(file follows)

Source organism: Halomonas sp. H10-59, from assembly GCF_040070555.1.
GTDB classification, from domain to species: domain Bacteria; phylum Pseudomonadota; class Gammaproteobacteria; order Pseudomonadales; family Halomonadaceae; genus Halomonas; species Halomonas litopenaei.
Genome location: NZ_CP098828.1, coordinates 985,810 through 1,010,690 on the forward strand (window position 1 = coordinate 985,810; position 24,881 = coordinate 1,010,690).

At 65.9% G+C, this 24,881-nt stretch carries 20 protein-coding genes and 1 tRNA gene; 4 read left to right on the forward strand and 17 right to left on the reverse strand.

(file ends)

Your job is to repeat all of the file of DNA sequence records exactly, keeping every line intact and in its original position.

Source organism: Halomonas sp. H10-59, from assembly GCF_040070555.1.
GTDB classification, from domain to species: domain Bacteria; phylum Pseudomonadota; class Gammaproteobacteria; order Pseudomonadales; family Halomonadaceae; genus Halomonas; species Halomonas litopenaei.
Genome location: NZ_CP098828.1, coordinates 985,810 through 1,010,690 on the forward strand (window position 1 = coordinate 985,810; position 24,881 = coordinate 1,010,690).

At 65.9% G+C, this 24,881-nt stretch carries 20 protein-coding genes and 1 tRNA gene; 4 read left to right on the forward strand and 17 right to left on the reverse strand.